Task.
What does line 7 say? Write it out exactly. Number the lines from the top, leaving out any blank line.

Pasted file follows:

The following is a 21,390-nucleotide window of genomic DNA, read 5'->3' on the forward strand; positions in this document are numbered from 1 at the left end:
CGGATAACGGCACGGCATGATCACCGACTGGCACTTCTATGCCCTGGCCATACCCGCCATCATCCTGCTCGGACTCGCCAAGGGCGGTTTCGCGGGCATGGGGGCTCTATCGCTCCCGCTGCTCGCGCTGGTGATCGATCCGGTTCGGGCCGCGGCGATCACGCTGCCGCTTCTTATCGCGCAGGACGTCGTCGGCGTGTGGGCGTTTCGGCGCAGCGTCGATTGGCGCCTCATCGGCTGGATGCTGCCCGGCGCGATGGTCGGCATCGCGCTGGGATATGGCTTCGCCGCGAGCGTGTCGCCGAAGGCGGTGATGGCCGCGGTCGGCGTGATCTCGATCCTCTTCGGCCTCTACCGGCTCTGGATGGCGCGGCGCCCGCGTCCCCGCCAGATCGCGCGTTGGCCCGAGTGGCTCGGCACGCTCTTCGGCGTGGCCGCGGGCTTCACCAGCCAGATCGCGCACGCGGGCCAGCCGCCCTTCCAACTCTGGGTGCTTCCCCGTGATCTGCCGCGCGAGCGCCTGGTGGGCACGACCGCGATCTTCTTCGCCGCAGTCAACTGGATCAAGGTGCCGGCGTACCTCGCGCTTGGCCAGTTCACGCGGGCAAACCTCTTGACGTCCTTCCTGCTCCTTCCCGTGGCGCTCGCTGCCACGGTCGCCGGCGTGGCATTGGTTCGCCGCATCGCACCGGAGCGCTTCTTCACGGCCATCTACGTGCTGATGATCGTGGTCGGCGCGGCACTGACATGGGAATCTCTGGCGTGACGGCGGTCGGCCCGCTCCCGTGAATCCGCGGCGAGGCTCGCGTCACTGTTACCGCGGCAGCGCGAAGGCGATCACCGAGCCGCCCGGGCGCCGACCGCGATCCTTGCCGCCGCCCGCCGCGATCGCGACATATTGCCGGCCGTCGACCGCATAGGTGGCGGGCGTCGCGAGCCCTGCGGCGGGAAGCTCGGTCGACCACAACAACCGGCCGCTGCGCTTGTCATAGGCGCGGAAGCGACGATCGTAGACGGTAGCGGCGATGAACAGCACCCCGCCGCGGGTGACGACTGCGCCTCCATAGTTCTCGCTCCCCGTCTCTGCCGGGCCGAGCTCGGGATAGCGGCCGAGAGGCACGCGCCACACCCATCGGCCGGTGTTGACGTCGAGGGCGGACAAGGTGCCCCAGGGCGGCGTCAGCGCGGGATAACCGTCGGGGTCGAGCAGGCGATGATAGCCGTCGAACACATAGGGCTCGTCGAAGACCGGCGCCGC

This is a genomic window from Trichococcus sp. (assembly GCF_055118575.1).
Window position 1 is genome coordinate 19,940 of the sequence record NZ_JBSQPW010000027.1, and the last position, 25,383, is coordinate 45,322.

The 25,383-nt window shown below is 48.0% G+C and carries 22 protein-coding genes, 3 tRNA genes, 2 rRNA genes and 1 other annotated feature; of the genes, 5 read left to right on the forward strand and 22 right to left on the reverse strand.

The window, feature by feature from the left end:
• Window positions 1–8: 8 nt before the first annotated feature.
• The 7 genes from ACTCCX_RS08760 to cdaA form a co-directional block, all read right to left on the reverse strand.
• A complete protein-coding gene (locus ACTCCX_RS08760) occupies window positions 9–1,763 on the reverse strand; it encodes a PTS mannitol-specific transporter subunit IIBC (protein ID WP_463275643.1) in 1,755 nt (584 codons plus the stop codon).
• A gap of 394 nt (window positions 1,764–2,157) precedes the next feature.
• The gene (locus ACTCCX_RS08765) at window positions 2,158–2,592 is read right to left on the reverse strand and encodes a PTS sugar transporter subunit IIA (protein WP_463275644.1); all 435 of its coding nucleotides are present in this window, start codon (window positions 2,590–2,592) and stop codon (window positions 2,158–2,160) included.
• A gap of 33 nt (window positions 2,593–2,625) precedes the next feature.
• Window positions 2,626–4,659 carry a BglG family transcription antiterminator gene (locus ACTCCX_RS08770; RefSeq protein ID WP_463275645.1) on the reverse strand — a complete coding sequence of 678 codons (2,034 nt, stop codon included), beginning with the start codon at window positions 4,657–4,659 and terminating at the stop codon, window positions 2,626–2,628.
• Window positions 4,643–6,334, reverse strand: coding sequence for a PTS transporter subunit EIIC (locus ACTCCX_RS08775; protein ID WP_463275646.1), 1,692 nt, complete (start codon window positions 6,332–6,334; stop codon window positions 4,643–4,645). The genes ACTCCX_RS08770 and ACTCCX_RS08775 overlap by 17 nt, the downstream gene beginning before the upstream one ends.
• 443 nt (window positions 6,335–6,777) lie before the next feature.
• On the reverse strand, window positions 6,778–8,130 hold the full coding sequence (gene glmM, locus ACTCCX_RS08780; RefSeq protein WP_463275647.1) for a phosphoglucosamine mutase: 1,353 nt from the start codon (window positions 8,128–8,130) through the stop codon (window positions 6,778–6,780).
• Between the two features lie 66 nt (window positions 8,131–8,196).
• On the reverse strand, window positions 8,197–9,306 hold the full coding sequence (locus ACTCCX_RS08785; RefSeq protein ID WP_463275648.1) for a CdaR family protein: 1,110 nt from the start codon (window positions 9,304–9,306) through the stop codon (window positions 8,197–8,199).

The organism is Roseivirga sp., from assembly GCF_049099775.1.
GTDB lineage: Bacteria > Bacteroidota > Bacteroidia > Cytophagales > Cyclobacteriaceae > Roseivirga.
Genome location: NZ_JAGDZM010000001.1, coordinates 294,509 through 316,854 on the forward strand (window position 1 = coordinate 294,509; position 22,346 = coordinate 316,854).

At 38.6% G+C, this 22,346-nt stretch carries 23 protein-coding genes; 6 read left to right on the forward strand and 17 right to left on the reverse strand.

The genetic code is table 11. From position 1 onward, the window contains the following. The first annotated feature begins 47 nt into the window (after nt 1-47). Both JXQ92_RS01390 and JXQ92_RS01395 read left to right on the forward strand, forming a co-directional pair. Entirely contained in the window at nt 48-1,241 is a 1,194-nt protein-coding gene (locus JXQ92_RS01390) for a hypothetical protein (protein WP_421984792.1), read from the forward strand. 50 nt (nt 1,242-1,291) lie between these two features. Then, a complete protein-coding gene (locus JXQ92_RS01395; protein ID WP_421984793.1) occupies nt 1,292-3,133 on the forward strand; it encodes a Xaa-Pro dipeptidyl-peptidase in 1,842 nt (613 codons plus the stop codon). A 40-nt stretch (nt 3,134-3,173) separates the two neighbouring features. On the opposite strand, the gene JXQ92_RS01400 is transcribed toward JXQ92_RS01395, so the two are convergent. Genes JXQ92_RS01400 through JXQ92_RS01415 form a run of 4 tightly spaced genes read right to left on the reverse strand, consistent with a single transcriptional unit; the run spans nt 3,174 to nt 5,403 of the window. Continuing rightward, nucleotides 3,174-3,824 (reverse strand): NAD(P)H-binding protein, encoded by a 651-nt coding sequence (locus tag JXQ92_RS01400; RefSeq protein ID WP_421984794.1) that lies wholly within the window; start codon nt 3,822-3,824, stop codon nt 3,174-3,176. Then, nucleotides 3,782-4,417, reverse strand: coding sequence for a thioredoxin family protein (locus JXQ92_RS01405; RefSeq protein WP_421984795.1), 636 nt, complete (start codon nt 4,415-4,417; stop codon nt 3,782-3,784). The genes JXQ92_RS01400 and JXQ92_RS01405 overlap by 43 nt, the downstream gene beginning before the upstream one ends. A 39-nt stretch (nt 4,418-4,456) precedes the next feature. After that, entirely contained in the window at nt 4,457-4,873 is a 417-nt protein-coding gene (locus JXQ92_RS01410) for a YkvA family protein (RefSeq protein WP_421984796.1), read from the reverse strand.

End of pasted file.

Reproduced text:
• Window positions 1–8: 8 nt before the first annotated feature.